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Bailout fund could top €750 billion, Weber says

The Local · 25 Nov 2010, 14:40

Published: 25 Nov 2010 14:40 GMT+01:00

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The remarks came amid fears that euro zone members Spain and Portugal could soon follow Ireland in requesting help from the fund, which was set up in May by European countries and the International Monetary Fund following Greece’s bailout.

Weber, speaking in Paris on Wednesday evening, said Europe would not allow speculators to undermine the euro.

"If that amount is not enough, we could increase it," Weber said. "An attack on the euro has no chance of succeeding."

The fund, to which European countries are contributing €500 billion and the IMF the other €250 billion, aimed to calm fears among investors about the reliability of struggling euro zone members. Ireland’s request to tap the fund has, however, underscored the possibility of other countries being forced to seek emergency loans.

On Thursday, the head of the fund, Germany’s Klaus Regling, insisted there would be enough money and that there was no way the current debt crisis could sink the euro.

“The safety umbrella would be big enough for everyone," he told daily Bild.

Asked whether there was a danger of the eurozone collapsing, Regling said: “The risk is zero.”

“It is unimaginable that the euro could fail. No country would leave the euro of their own free will - for weak countries, it would be economic suicide and for the strong countries too.”

However he acknowledge that “there is some uncertainty as to whether the crisis could spread to other countries.”

Story continues below…

On Wednesday, Ireland unveiled a €15-billion austerity package required to unlock an international bailout reportedly worth €85 billion, slashing public sector pay and pensions but refusing to raise corporate tax.

Regling said he "in no way" believed the crisis could spread to European heavyweights Italy and France.


The Local (news@thelocal.de)

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Your comments about this article

15:44 November 25, 2010 by William Thirteen
always good to stash away a little pocket change for a rainy day...
18:58 November 25, 2010 by Edmond Schindler
It being that my income comes from retirement through the US Treasury the nearer the Euro gets in value to the Dollar is money in the Bank for me here in Europe.

This situation with the EU and the 'financial crisis' catching up with Germany indirectly through being in bed with their sinking neighbors is catastrophic. Like a tsunami sweeping over all the lands through a wave of Euros flowing from the rich Nations to the poor.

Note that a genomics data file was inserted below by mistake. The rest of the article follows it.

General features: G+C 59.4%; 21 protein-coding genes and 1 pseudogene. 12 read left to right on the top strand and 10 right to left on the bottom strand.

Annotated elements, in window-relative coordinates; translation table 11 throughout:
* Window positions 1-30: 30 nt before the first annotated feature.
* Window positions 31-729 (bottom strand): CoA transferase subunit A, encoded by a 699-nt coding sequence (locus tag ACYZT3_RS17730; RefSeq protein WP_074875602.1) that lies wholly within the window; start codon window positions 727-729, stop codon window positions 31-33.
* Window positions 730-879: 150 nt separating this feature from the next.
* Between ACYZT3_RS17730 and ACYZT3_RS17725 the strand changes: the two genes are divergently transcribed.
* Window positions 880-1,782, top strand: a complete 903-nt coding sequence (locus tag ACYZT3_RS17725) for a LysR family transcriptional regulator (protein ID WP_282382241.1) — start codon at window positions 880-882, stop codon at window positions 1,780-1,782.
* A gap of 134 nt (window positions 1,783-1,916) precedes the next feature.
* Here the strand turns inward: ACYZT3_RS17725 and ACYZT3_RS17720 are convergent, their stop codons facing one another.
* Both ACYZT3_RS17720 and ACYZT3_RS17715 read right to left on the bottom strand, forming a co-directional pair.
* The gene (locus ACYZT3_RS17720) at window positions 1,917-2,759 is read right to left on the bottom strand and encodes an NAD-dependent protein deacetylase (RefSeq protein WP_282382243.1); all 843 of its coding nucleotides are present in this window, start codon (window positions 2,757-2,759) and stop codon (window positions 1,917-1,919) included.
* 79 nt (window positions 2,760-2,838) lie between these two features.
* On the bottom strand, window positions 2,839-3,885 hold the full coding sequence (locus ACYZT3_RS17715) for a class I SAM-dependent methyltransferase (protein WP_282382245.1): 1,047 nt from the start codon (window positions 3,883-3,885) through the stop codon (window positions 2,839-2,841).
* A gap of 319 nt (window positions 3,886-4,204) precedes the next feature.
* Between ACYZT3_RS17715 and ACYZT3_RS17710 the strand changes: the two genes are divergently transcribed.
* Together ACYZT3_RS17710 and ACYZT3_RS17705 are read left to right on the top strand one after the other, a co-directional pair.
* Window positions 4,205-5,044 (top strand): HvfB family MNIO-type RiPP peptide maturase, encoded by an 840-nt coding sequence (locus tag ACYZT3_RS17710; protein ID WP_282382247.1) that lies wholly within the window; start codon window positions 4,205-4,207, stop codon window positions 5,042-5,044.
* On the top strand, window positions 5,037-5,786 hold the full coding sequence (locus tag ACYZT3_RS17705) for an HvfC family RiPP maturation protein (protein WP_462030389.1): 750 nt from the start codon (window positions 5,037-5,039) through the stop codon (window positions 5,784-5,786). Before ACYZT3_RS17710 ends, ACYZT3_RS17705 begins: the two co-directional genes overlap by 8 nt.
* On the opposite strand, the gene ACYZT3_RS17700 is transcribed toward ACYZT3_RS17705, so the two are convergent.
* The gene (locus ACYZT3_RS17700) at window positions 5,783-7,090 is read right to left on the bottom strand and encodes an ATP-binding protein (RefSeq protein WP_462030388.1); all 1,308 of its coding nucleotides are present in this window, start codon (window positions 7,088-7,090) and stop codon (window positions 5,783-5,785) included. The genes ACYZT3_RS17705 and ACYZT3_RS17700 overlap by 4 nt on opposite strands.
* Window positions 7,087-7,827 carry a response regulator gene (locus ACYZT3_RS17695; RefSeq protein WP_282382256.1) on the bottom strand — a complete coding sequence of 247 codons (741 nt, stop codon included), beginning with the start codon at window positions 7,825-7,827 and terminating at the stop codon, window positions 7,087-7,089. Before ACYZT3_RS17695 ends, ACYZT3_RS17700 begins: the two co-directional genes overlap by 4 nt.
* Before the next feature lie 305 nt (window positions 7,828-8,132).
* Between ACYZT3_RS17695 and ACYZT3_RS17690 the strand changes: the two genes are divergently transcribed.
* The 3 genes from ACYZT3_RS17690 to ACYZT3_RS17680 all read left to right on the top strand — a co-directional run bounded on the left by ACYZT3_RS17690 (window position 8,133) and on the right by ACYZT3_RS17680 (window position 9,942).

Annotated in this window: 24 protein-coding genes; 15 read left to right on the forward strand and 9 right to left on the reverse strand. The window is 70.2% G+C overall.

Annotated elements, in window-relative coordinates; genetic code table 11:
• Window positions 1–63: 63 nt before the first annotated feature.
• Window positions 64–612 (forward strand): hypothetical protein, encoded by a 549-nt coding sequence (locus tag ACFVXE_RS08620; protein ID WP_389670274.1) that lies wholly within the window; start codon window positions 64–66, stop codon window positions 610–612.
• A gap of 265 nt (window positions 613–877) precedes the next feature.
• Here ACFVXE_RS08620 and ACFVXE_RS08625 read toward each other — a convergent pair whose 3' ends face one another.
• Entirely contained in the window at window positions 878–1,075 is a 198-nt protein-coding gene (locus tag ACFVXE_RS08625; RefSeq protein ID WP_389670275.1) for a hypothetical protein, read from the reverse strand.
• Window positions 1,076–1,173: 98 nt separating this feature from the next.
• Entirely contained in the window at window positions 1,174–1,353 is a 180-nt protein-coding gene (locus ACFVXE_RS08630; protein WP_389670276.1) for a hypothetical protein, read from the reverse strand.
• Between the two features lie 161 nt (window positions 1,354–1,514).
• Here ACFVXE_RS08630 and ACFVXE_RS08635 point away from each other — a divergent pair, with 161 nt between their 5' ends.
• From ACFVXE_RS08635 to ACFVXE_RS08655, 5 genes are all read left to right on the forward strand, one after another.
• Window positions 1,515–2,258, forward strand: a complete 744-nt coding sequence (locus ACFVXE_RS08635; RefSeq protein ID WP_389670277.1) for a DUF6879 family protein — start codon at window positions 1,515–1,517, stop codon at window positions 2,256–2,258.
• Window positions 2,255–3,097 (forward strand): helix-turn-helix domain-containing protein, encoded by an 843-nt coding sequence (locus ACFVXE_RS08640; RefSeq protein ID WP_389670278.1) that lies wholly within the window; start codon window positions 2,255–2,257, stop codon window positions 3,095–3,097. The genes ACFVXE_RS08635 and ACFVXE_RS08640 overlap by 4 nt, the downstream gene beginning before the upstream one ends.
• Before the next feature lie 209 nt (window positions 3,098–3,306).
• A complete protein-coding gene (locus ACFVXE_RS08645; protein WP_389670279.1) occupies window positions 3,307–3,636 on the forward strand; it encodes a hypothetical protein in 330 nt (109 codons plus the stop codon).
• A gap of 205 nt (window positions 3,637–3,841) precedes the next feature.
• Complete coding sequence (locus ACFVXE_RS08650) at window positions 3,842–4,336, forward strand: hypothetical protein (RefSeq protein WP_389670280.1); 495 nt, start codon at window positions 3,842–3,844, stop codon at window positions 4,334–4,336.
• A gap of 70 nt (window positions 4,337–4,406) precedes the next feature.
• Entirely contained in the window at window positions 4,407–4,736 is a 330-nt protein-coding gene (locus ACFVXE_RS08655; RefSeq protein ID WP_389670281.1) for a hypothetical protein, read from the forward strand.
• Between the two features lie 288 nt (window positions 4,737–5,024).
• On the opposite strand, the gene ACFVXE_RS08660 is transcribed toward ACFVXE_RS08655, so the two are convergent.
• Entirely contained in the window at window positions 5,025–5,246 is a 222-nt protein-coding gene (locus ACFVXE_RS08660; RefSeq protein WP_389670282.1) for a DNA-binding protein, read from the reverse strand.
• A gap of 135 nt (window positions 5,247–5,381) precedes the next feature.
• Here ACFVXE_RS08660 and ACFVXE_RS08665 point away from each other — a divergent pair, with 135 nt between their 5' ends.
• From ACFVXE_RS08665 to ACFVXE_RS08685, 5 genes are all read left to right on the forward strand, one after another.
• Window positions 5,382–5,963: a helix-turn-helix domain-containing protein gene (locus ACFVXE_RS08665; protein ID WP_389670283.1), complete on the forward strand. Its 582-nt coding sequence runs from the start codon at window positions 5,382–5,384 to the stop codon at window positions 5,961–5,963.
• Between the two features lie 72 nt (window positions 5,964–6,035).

But as the debt of the Irish seems to be greater in reality then they let on it reminds me of how Greece had greater Debt then was first disclosed as well. Is this the case for Spain and Portugal too? Have they been honest with their Partners in the EU as to their true Debt? Time will tell.
00:16 November 26, 2010 by ngwanem
c'mon fellows... the bailout is for rich banks that woefully did bad investments in ireland... the taxpayer's money from other EU members is going to be handed on a golden plate to these guys, who mess with your money and indulge in risky speculations... at the end... you pay them again for all their troubles.. use your common sense and stop being lazy, only be listening to the media tunes of bailouts and austerity packages ( the new buzzword for 2010)
14:27 November 26, 2010 by Aschaffenburgboy
I just don't see how this system is sustainable. We deposit our money in the banks, they banks gamble it away on bad investment, the ECB and the FED print money to pay us back since our savings are secured . The people which invested the money will simply never get it back since it was not insured, but that money did not evaporate, it went somewhere... ever wonder where?

To keep going on, these stupid Banks or investment companies get bailed out by the government with more freshly printed money that has no real value, only to start the bubble all over again. This just does not make any sense.

Money should not be allow to make money, you should not hedge against money, money is not a real asset because it has no back up to it. You lose money it is gone. You take a loan on your $10,000 diamond ring, if you default you can sell the ring and pay the loan back. How the hell can companies be allowed to use money as collateral when is not even theirs in the first place?

I bet that he real value of a dollars is not even ten cents. There is no substance to back it up, only a private bank called the FED that says it is worth a dollar. Bring back the gold standard dammit!
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